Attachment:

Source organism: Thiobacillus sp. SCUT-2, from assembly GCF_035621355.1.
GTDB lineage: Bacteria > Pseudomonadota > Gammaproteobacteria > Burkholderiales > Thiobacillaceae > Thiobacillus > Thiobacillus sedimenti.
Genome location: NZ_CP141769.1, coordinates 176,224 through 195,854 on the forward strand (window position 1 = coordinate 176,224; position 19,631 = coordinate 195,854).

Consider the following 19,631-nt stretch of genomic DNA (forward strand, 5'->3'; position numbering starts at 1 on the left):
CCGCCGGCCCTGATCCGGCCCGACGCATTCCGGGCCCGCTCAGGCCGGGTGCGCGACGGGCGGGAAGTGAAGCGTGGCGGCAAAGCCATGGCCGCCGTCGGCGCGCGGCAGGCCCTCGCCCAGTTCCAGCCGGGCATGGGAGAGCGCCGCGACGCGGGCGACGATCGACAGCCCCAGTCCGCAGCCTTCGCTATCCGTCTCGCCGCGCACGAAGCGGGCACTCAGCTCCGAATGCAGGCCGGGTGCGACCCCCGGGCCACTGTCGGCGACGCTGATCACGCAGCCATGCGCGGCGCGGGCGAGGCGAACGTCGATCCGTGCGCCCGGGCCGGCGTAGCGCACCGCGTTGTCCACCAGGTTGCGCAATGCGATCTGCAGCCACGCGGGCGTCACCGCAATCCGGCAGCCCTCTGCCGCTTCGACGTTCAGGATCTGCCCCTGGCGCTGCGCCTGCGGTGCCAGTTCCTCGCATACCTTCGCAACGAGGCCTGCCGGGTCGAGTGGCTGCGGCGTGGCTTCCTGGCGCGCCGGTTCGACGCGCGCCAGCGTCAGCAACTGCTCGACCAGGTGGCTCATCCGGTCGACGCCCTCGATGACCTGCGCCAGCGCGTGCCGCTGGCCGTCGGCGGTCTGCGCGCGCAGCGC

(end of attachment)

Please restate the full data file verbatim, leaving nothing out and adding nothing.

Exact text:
Source organism: Thiobacillus sp. SCUT-2, from assembly GCF_035621355.1.
GTDB lineage: Bacteria > Pseudomonadota > Gammaproteobacteria > Burkholderiales > Thiobacillaceae > Thiobacillus > Thiobacillus sedimenti.
Genome location: NZ_CP141769.1, coordinates 176,224 through 195,854 on the forward strand (window position 1 = coordinate 176,224; position 19,631 = coordinate 195,854).

Consider the following 19,631-nt stretch of genomic DNA (forward strand, 5'->3'; position numbering starts at 1 on the left):
CCGCCGGCCCTGATCCGGCCCGACGCATTCCGGGCCCGCTCAGGCCGGGTGCGCGACGGGCGGGAAGTGAAGCGTGGCGGCAAAGCCATGGCCGCCGTCGGCGCGCGGCAGGCCCTCGCCCAGTTCCAGCCGGGCATGGGAGAGCGCCGCGACGCGGGCGACGATCGACAGCCCCAGTCCGCAGCCTTCGCTATCCGTCTCGCCGCGCACGAAGCGGGCACTCAGCTCCGAATGCAGGCCGGGTGCGACCCCCGGGCCACTGTCGGCGACGCTGATCACGCAGCCATGCGCGGCGCGGGCGAGGCGAACGTCGATCCGTGCGCCCGGGCCGGCGTAGCGCACCGCGTTGTCCACCAGGTTGCGCAATGCGATCTGCAGCCACGCGGGCGTCACCGCAATCCGGCAGCCCTCTGCCGCTTCGACGTTCAGGATCTGCCCCTGGCGCTGCGCCTGCGGTGCCAGTTCCTCGCATACCTTCGCAACGAGGCCTGCCGGGTCGAGTGGCTGCGGCGTGGCTTCCTGGCGCGCCGGTTCGACGCGCGCCAGCGTCAGCAACTGCTCGACCAGGTGGCTCATCCGGTCGACGCCCTCGATGACCTGCGCCAGCGCGTGCCGCTGGCCGTCGGCGGTCTGCGCGCGCAGCGC